The Global Forum on Transparency and Exchange of Information for Tax Purposes published, on July 30, nine peer review reports assessing compliance with the international standard on transparency and exchange of information on request (EOIR). And, Lebanon was positively rated.
The reports are part of the second round of Global Forum reviews evaluating compliance with the international standard on transparency and exchange of information on request.
Costa Rica, Croatia, Lebanon, Malaysia, and the Federated States of Micronesia, and Nauru received an overall rating of Largely Compliant, Botswana and Vanuatu were rated Partially Compliant, and Guatemala was rated Non-Compliant.
And in the report that contains the 2019 Peer Review Report on the Exchange of Information on Request of Lebanon, it was stated that: “The Global Forum rated Lebanon overall Largely Compliant with the international standard of transparency and exchange of information on requests handled over the period from 1 January 2015 to 31 December 2017.
Lebanon has made good progress in addressing the deficiencies identified in its previous report published in 2016, most importantly with regard to the bearer shares and absence of access to, and exchange of, banking information. Lebanon should still ensure that existing bearer shares are transferred to the State.
Lebanon has also strengthened its Anti-Money Laundering and tax legal frameworks in order to ensure that beneficial ownership information is available in line with the standard. Practical implementation of these new obligations requires further monitoring.
Lebanon’s effectiveness in answering requests is improving year after year as its experience grows (it received 77 requests in three years), however, Lebanon should monitor that all necessary resources are in place to respond, in a timely manner.
The Global Forum is the continuation of a forum that was created in the early 2000s in the context of the Organization for Economic Co-operation and Development’s work to address the risks to tax compliance posed by non-cooperative jurisdictions.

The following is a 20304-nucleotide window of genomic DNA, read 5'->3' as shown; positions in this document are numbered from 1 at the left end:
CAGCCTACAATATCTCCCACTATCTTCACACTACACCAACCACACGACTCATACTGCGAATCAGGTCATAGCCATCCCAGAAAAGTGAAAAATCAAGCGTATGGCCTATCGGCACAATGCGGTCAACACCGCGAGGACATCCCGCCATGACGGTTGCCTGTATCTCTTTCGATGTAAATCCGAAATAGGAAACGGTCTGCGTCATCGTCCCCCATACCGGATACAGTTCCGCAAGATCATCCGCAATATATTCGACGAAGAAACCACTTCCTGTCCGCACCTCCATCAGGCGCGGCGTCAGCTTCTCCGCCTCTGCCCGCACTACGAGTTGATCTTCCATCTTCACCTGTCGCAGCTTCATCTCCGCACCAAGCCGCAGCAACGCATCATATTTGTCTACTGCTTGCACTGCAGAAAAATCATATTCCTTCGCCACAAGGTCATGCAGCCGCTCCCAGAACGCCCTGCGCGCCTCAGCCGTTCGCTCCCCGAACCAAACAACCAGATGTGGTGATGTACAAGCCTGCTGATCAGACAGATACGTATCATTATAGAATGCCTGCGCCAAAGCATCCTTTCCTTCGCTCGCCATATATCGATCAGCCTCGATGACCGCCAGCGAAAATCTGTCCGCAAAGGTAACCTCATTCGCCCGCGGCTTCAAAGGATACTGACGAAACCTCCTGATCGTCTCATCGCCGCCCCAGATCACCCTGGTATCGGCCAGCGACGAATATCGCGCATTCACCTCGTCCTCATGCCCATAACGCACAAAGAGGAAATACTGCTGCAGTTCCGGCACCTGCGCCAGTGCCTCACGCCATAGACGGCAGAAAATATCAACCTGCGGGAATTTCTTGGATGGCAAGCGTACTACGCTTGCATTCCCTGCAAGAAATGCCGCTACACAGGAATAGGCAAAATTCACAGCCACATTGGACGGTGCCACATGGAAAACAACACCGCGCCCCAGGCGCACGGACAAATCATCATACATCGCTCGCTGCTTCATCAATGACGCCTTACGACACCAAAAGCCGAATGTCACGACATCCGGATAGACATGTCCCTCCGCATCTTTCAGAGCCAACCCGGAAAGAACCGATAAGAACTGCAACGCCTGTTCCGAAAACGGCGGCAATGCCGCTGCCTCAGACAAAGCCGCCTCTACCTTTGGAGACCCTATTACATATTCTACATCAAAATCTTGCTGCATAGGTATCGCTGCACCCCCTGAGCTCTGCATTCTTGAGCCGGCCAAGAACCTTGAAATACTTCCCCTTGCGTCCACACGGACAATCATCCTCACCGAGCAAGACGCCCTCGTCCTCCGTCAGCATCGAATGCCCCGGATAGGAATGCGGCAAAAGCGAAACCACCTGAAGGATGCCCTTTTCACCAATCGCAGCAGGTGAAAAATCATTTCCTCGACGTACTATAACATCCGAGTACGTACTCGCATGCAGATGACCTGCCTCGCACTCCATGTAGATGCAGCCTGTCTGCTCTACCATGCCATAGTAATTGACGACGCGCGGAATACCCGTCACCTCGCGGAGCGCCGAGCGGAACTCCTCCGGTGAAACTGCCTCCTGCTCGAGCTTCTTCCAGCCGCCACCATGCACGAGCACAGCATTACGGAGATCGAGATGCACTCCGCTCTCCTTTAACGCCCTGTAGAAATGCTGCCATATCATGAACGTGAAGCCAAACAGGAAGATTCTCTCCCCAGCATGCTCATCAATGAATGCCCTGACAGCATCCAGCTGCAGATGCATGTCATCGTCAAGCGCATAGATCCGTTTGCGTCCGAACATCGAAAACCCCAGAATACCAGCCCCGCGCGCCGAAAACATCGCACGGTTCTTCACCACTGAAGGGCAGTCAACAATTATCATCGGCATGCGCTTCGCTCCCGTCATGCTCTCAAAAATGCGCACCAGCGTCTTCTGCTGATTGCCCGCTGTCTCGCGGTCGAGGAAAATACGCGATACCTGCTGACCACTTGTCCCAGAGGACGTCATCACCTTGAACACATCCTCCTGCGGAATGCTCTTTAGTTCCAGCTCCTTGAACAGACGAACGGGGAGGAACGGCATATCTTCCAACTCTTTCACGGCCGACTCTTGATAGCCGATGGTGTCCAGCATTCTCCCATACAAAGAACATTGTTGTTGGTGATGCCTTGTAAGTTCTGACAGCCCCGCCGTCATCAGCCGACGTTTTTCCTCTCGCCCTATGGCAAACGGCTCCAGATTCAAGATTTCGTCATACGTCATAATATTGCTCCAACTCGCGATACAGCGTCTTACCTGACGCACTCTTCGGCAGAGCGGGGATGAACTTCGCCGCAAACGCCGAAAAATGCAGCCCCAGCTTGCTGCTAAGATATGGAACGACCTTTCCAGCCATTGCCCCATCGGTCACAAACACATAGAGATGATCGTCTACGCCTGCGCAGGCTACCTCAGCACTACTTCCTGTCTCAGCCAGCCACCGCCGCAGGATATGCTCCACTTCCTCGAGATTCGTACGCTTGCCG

The original members of the Global Forum consisted of OECD countries and jurisdictions that had agreed to implement transparency and exchange of information for tax purposes.
The Global Forum now has 154 members on equal footing and is the premier international body for ensuring the implementation of the internationally agreed standards of transparency and exchange of information in the tax area.
Through an in-depth peer review process, the restructured Global Forum monitors that its members fully implement the standard of transparency and exchange of information they have committed to implement. It also works to establish a level playing field, even among countries that have not joined the Global Forum.
And as a response for this positive rating, the Minister of Finance, Ali Hassan Khalil, tweeted: “We are pleased with the official outcome of rating Lebanon largely compliant by the OECD Global Forum on Transparency and Exchange of Information for Tax Purposes over the period from 1 January 2015 to 31 December 2017.”
He then added, “The credits for the satisfactory results of the classification goes to Lebanon and the Ministry of Finance by taking the necessary steps to ensure that Lebanon complies with international standards for financial cooperation and becomes a reliable financial center.”